Happy New Year from Pursuit Magazine!
We, the new editors, have been at this for a year now. We’ve learned a lot about how to make a magazine, what kinds of stories our readers enjoy, and when to politely decline a guest post or infographic that’s doctored with suspicious links and keywords. We’ve gained a community and (hopefully) learned to serve it better.
We’ve come to value quality over quantity. With that in mind, we’re making relationships with some of the best minds in our industry (and with our accomplished journalist-colleagues) and humbly offering you their excellent work.
This year, we’ve published plenty of pieces we’re proud of, on topics from security dogs to social media investigations, profiles of fellow investigators, PI war stories, interviews, and features about lie detection and justice gone tragically awry.
We've come to value quality over quantity.
As for the best stories of the year: Your suggestions have been rolling in, via tweets and Facebook posts. We’ve plugged those into a sophisticated algorithm that combines page views, shares, comments, and general excellence…to come up with our top 13 picks for 2013, listed in chronological order.
We see your fascination with stories about the stereotypes that plague our field and revealing tales from the trenches, practical how-tos and interviews with experts…and we raise you more of the same: a promise to bring you more in 2014 of what you liked best in 2013.
Thanks to our readers for the ride-along this exciting first year, and to our excellent contributors for raising the bar so darned high.
A veteran journalist who’s reported for such tony publications as the Boston Globe and the NYTimes, Theo Emery offers a few tricks of the trade, shares tales of gumshoe-style reporting, and carries an archaeology metaphor through to the end.
Emery is old-school — part storyteller and part investigator, here to remind us that with him and his ilk on the case, narrative journalism isn’t dead.
2. A Reasonable Amount of Trouble 1/13/13
The mysterious femme fatale. The tough private eye who seeks justice at any cost. The rare object worth killing for. Dashiell Hammett coined all of these classic elements of noir fiction with his 1930 breakthrough novel The Maltese Falcon.
Songwriter and journalist Bill DeMain tells us how and why.
3. Savvy Networking for Bail Enforcement Agents 1/21/13
It wasn’t easy to choose a best of Joe Stiles, but we sure love these tidbits of gentlemanly wisdom…from a wise gentleman in our midst.
No one expects the Spanish Inquisition! But we hope our readers have come to expect The Inquisitor: a column featuring interviews with fascinating and curious folks, from investigative journalists and authors to Innocence Project attorneys and criminal defense investigators.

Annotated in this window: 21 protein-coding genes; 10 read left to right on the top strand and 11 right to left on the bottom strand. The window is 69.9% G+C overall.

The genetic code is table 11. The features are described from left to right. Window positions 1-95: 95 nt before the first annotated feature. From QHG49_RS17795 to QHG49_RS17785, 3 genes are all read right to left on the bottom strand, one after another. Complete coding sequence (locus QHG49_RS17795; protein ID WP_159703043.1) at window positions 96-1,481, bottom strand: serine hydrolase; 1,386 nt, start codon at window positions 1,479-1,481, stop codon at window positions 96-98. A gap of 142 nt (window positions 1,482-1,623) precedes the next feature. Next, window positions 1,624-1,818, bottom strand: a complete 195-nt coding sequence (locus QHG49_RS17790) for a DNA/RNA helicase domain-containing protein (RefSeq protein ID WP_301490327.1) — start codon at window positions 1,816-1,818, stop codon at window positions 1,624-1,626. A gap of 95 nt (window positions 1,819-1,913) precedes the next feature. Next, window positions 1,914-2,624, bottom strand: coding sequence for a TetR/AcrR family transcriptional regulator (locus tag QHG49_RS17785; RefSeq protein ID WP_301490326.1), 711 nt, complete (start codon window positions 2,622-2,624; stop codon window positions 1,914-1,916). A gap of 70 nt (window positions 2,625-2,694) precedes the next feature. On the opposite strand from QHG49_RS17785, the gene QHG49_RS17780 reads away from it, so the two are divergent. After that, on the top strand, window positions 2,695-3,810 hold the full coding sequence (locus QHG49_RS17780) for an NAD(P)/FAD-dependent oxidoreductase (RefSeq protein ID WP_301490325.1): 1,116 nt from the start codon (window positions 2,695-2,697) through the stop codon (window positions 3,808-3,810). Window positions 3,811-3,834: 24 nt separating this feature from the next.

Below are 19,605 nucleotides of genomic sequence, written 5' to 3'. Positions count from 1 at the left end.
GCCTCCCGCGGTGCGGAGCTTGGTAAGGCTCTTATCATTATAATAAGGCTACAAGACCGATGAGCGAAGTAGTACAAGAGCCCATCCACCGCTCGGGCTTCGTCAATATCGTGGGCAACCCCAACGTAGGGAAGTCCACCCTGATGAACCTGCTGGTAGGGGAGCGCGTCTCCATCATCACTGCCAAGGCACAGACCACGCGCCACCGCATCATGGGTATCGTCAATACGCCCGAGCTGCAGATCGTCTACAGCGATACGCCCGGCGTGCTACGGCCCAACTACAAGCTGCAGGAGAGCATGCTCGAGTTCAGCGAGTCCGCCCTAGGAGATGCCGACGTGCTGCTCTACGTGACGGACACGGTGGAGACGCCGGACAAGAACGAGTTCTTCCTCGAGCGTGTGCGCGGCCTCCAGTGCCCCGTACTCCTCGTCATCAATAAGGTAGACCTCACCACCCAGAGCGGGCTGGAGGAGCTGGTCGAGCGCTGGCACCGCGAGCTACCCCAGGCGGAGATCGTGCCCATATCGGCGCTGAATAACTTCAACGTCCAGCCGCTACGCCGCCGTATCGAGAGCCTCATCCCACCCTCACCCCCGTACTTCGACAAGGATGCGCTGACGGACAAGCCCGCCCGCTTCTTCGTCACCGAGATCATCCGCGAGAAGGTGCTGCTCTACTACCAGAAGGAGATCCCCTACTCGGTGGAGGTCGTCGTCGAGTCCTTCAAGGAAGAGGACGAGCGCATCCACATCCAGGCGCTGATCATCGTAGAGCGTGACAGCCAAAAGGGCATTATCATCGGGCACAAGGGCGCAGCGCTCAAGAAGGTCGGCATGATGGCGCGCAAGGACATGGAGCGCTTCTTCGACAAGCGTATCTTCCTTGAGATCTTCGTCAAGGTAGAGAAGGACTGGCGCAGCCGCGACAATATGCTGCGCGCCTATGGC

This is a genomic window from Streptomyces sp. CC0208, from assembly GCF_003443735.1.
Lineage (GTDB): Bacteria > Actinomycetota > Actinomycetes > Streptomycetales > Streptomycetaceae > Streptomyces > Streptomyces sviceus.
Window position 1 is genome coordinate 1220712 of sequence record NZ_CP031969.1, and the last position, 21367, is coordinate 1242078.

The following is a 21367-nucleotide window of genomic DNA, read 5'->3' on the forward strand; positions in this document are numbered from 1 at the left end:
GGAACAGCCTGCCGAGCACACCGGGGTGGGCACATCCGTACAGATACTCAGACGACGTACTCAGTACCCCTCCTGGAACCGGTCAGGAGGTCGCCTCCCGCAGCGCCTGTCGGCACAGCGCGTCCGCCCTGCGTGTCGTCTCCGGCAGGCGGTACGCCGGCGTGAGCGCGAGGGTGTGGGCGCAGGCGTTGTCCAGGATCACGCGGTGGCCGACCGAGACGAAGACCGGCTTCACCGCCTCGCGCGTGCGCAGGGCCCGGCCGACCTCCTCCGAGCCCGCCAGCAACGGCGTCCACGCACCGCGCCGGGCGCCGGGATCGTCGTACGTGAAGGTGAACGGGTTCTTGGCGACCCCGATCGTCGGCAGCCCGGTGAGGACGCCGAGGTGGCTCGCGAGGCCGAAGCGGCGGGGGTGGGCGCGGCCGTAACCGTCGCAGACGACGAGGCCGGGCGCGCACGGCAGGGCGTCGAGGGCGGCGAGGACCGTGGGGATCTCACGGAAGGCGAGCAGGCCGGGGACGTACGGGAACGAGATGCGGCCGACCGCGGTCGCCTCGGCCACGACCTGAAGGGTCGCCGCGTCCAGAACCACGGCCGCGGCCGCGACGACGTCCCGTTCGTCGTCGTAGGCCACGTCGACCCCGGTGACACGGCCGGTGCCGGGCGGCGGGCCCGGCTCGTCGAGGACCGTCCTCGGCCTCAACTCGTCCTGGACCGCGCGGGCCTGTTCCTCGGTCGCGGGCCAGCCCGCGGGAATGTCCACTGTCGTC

We quite enjoyed this one with Konnikova, on her exploration of the psychology of that iconic master sleuth.
NY CFE Brian Willingham has a gift for wordsmithery…and for sparking fervent discussion threads about myths and stereotypes surrounding the investigations industry.
6. 30 Business Rules I Try to Live By 4/2/13
“You owe no allegiance to a particular client, only to the facts. Let the data be your guide-star,” writes Portland, OR CFE Eli Rosenblatt in this inspired and inspiring piece that outlines his personal philosophy of doing business (and has helped to inform ours as well).
7. From Death Row to New Life 4/10/13 & 6/21/13
Last spring, Claire Gibson and Pursuit broke the story of Ndume Olatushani, a man who served 28 years (many of them on death row) for a robbery-murder he didn’t commit.
In this 2-part series, we meet Olatushani and the woman who helped set him free, and we learn a few unsettling facts about how wrongful convictions come to pass.
8. The Unburnable Female Operative 5/9/13
We cheated a little in May and dredged one up from @FINDPI’s archives. And we’re glad we did, because we just about broke Facebook when we posted this one — it seems Pursuit fans can’t get enough of stories about how stealthy the ladies can be.
The rest of the world may think PI-ing is a man’s game. But the Pursuit community knows better.
9. 5 Things NOT to Do on Surveillance 7/8/13
Two things we learned this year? 1. Everybody loves lists, and 2. People enjoy “stupid people tricks” stories.
Executive editor Hal Humphreys supplies both of these vital elements in this rollicking tale of surveillance error, frozen in grainy photographic infamy.
This great overview of how to use pretexting effectively and legally masquerades as advice for crime novelists, but it’s also a great reminder for us nonfictional PIs.
11. Who We Are: Ana Carolina Lanuza, Miami PI 9/8/13
Look for a lot more profiles like these in 2014. It’s a way for our international community of investigators to get a little smaller and know each other better. Send us your nominees!
12. I Don’t Always Wear a Trench Coat 10/31/13
By turns funny and candid, Burch captures the challenges and rewards of this work and tells a tale that’s both familiar to us all and wholly her own.
13. Deception Detection for Interviewers 12/2/13
This piece on the latest in lie detection science, by researcher Kevin Goodman, has it all: strong writing, original reporting, scholarship, and useful information.
Look for more excellence from Goodman in 2014. We’re thrilled to have him on the masthead.